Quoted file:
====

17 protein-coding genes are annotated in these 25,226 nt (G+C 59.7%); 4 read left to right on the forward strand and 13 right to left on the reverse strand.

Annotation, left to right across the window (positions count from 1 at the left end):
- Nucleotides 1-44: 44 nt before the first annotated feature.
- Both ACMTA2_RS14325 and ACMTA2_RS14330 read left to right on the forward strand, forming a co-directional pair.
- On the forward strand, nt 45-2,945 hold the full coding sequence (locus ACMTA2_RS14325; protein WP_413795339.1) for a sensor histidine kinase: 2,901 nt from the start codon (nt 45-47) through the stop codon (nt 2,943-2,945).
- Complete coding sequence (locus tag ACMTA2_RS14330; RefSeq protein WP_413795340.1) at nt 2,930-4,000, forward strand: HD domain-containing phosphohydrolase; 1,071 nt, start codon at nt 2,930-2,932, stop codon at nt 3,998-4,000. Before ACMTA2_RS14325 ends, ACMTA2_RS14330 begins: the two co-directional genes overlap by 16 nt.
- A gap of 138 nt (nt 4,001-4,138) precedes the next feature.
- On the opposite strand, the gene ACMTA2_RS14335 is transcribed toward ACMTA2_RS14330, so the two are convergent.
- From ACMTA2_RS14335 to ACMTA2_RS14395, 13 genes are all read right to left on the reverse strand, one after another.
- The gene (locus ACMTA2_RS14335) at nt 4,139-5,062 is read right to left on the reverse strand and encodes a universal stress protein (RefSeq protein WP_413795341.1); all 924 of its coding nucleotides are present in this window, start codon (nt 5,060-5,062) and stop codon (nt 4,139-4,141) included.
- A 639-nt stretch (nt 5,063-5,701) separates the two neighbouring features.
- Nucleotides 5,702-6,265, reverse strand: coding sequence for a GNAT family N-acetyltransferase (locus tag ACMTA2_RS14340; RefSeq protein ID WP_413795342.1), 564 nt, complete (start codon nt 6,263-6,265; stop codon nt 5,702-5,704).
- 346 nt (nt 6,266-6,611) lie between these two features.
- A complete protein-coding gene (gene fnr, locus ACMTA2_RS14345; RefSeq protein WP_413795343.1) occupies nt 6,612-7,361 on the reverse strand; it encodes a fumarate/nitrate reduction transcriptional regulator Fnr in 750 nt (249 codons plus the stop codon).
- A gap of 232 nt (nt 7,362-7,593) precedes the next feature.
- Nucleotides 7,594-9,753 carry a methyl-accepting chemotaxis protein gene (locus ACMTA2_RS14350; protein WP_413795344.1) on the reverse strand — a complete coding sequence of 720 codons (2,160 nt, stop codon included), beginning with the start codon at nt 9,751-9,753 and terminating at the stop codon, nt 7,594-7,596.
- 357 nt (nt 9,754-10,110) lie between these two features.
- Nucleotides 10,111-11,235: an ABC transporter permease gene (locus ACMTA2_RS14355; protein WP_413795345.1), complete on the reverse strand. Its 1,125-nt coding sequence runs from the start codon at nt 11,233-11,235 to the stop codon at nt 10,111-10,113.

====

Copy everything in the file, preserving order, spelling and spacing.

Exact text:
17 protein-coding genes are annotated in these 25,226 nt (G+C 59.7%); 4 read left to right on the forward strand and 13 right to left on the reverse strand.

Annotation, left to right across the window (positions count from 1 at the left end):
- Nucleotides 1-44: 44 nt before the first annotated feature.
- Both ACMTA2_RS14325 and ACMTA2_RS14330 read left to right on the forward strand, forming a co-directional pair.
- On the forward strand, nt 45-2,945 hold the full coding sequence (locus ACMTA2_RS14325; protein WP_413795339.1) for a sensor histidine kinase: 2,901 nt from the start codon (nt 45-47) through the stop codon (nt 2,943-2,945).
- Complete coding sequence (locus tag ACMTA2_RS14330; RefSeq protein WP_413795340.1) at nt 2,930-4,000, forward strand: HD domain-containing phosphohydrolase; 1,071 nt, start codon at nt 2,930-2,932, stop codon at nt 3,998-4,000. Before ACMTA2_RS14325 ends, ACMTA2_RS14330 begins: the two co-directional genes overlap by 16 nt.
- A gap of 138 nt (nt 4,001-4,138) precedes the next feature.
- On the opposite strand, the gene ACMTA2_RS14335 is transcribed toward ACMTA2_RS14330, so the two are convergent.
- From ACMTA2_RS14335 to ACMTA2_RS14395, 13 genes are all read right to left on the reverse strand, one after another.
- The gene (locus ACMTA2_RS14335) at nt 4,139-5,062 is read right to left on the reverse strand and encodes a universal stress protein (RefSeq protein WP_413795341.1); all 924 of its coding nucleotides are present in this window, start codon (nt 5,060-5,062) and stop codon (nt 4,139-4,141) included.
- A 639-nt stretch (nt 5,063-5,701) separates the two neighbouring features.
- Nucleotides 5,702-6,265, reverse strand: coding sequence for a GNAT family N-acetyltransferase (locus tag ACMTA2_RS14340; RefSeq protein ID WP_413795342.1), 564 nt, complete (start codon nt 6,263-6,265; stop codon nt 5,702-5,704).
- 346 nt (nt 6,266-6,611) lie between these two features.
- A complete protein-coding gene (gene fnr, locus ACMTA2_RS14345; RefSeq protein WP_413795343.1) occupies nt 6,612-7,361 on the reverse strand; it encodes a fumarate/nitrate reduction transcriptional regulator Fnr in 750 nt (249 codons plus the stop codon).
- A gap of 232 nt (nt 7,362-7,593) precedes the next feature.
- Nucleotides 7,594-9,753 carry a methyl-accepting chemotaxis protein gene (locus ACMTA2_RS14350; protein WP_413795344.1) on the reverse strand — a complete coding sequence of 720 codons (2,160 nt, stop codon included), beginning with the start codon at nt 9,751-9,753 and terminating at the stop codon, nt 7,594-7,596.
- 357 nt (nt 9,754-10,110) lie between these two features.
- Nucleotides 10,111-11,235: an ABC transporter permease gene (locus ACMTA2_RS14355; protein WP_413795345.1), complete on the reverse strand. Its 1,125-nt coding sequence runs from the start codon at nt 11,233-11,235 to the stop codon at nt 10,111-10,113.